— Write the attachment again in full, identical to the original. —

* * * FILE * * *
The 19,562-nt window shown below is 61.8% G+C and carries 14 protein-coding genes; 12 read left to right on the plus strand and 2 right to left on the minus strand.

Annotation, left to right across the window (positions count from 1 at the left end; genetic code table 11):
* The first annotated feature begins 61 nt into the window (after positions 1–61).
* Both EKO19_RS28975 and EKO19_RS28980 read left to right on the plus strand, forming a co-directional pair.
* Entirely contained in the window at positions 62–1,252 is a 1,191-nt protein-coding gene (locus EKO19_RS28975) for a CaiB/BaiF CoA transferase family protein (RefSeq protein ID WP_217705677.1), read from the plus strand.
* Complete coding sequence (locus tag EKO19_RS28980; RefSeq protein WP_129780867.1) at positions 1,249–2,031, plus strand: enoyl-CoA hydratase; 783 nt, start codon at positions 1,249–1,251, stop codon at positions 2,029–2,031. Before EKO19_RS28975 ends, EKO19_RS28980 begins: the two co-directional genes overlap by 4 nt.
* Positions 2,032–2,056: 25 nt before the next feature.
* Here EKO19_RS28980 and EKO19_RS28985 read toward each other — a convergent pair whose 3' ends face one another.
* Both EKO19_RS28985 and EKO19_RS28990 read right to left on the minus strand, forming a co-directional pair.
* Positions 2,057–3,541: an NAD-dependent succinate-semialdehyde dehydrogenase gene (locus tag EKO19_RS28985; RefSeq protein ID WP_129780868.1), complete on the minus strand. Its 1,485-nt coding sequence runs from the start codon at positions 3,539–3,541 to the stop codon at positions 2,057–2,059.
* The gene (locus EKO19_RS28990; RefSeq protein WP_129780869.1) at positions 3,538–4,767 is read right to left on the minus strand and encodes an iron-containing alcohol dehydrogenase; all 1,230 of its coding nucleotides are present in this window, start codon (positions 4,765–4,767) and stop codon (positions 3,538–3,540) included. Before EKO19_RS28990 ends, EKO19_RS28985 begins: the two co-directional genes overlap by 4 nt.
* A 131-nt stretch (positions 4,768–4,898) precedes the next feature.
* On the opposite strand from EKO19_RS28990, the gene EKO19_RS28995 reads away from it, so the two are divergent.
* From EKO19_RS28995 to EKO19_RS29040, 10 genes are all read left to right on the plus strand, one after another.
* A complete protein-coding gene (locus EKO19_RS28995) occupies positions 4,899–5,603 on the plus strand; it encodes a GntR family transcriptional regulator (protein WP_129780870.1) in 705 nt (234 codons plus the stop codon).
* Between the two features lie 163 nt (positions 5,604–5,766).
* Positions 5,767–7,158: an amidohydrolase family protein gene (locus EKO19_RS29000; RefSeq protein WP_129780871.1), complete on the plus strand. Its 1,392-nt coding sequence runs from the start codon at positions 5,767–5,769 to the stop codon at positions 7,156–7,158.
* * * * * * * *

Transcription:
The 19,562-nt window shown below is 61.8% G+C and carries 14 protein-coding genes; 12 read left to right on the plus strand and 2 right to left on the minus strand.

Annotation, left to right across the window (positions count from 1 at the left end; genetic code table 11):
* The first annotated feature begins 61 nt into the window (after positions 1–61).
* Both EKO19_RS28975 and EKO19_RS28980 read left to right on the plus strand, forming a co-directional pair.
* Entirely contained in the window at positions 62–1,252 is a 1,191-nt protein-coding gene (locus EKO19_RS28975) for a CaiB/BaiF CoA transferase family protein (RefSeq protein ID WP_217705677.1), read from the plus strand.
* Complete coding sequence (locus tag EKO19_RS28980; RefSeq protein WP_129780867.1) at positions 1,249–2,031, plus strand: enoyl-CoA hydratase; 783 nt, start codon at positions 1,249–1,251, stop codon at positions 2,029–2,031. Before EKO19_RS28975 ends, EKO19_RS28980 begins: the two co-directional genes overlap by 4 nt.
* Positions 2,032–2,056: 25 nt before the next feature.
* Here EKO19_RS28980 and EKO19_RS28985 read toward each other — a convergent pair whose 3' ends face one another.
* Both EKO19_RS28985 and EKO19_RS28990 read right to left on the minus strand, forming a co-directional pair.
* Positions 2,057–3,541: an NAD-dependent succinate-semialdehyde dehydrogenase gene (locus tag EKO19_RS28985; RefSeq protein ID WP_129780868.1), complete on the minus strand. Its 1,485-nt coding sequence runs from the start codon at positions 3,539–3,541 to the stop codon at positions 2,057–2,059.
* The gene (locus EKO19_RS28990; RefSeq protein WP_129780869.1) at positions 3,538–4,767 is read right to left on the minus strand and encodes an iron-containing alcohol dehydrogenase; all 1,230 of its coding nucleotides are present in this window, start codon (positions 4,765–4,767) and stop codon (positions 3,538–3,540) included. Before EKO19_RS28990 ends, EKO19_RS28985 begins: the two co-directional genes overlap by 4 nt.
* A 131-nt stretch (positions 4,768–4,898) precedes the next feature.
* On the opposite strand from EKO19_RS28990, the gene EKO19_RS28995 reads away from it, so the two are divergent.
* From EKO19_RS28995 to EKO19_RS29040, 10 genes are all read left to right on the plus strand, one after another.
* A complete protein-coding gene (locus EKO19_RS28995) occupies positions 4,899–5,603 on the plus strand; it encodes a GntR family transcriptional regulator (protein WP_129780870.1) in 705 nt (234 codons plus the stop codon).
* Between the two features lie 163 nt (positions 5,604–5,766).
* Positions 5,767–7,158: an amidohydrolase family protein gene (locus EKO19_RS29000; RefSeq protein WP_129780871.1), complete on the plus strand. Its 1,392-nt coding sequence runs from the start codon at positions 5,767–5,769 to the stop codon at positions 7,156–7,158.